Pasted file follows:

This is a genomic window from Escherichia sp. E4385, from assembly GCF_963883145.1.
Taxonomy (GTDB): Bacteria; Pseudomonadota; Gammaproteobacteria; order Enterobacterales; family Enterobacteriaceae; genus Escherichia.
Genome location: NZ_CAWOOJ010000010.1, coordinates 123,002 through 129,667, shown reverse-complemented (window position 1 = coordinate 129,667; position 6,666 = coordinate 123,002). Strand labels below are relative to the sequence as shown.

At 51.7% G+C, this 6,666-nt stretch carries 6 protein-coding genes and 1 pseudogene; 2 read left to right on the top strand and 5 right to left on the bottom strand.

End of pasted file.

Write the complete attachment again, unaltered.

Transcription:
This is a genomic window from Escherichia sp. E4385, from assembly GCF_963883145.1.
Taxonomy (GTDB): Bacteria; Pseudomonadota; Gammaproteobacteria; order Enterobacterales; family Enterobacteriaceae; genus Escherichia.
Genome location: NZ_CAWOOJ010000010.1, coordinates 123,002 through 129,667, shown reverse-complemented (window position 1 = coordinate 129,667; position 6,666 = coordinate 123,002). Strand labels below are relative to the sequence as shown.

At 51.7% G+C, this 6,666-nt stretch carries 6 protein-coding genes and 1 pseudogene; 2 read left to right on the top strand and 5 right to left on the bottom strand.